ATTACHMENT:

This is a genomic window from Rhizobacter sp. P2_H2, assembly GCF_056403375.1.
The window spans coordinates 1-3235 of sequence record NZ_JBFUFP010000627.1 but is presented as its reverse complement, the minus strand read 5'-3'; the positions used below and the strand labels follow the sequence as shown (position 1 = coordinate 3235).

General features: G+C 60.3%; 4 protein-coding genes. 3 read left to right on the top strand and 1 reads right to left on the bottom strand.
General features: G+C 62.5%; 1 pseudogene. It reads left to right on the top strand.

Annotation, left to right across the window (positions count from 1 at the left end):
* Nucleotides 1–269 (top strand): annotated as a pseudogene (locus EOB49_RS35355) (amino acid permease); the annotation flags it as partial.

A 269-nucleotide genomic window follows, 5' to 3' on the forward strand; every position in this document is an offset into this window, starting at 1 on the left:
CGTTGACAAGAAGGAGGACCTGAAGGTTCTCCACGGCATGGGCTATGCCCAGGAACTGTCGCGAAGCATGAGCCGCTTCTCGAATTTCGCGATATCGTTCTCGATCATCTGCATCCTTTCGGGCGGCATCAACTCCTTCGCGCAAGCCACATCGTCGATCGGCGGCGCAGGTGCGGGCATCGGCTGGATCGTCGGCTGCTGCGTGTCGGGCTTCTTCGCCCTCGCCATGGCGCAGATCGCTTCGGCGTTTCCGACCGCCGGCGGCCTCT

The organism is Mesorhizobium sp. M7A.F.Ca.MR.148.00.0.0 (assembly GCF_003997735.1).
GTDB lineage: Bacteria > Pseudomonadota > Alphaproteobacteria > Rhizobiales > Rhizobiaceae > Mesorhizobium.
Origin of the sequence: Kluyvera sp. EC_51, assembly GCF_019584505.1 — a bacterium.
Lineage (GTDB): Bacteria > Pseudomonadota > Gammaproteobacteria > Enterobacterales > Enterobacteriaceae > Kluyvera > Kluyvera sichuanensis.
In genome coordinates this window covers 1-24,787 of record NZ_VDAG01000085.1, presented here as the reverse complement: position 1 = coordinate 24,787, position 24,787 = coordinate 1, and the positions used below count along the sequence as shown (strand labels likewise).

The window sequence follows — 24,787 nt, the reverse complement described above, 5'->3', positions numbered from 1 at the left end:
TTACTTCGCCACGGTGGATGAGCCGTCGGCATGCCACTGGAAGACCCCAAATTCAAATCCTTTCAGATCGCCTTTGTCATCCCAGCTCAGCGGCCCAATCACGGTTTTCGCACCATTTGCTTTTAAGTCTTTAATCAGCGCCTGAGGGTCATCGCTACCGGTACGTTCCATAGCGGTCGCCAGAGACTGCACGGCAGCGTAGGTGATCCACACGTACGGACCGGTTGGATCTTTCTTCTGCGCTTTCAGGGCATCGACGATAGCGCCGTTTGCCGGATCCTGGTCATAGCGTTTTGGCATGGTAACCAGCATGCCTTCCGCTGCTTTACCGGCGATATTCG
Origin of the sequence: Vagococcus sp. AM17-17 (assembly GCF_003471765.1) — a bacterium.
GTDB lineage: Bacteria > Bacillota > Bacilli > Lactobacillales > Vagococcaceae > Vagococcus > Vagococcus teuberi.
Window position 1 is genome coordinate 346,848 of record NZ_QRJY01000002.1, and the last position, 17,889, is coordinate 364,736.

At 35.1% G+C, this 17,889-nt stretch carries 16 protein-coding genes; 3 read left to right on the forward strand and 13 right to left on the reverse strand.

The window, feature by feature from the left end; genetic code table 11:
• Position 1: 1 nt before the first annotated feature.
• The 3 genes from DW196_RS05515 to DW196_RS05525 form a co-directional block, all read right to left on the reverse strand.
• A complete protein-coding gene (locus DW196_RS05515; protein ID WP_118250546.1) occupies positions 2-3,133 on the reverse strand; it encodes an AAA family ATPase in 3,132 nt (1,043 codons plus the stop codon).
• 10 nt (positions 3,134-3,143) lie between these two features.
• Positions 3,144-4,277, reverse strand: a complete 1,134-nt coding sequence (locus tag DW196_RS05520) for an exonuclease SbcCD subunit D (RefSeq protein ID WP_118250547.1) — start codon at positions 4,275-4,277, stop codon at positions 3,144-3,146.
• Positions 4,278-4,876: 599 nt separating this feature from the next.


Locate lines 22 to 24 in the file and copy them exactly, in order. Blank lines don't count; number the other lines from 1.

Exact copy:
• The 3 genes from DW196_RS05515 to DW196_RS05525 form a co-directional block, all read right to left on the reverse strand.
• A complete protein-coding gene (locus DW196_RS05515; protein ID WP_118250546.1) occupies positions 2-3,133 on the reverse strand; it encodes an AAA family ATPase in 3,132 nt (1,043 codons plus the stop codon).
• 10 nt (positions 3,134-3,143) lie between these two features.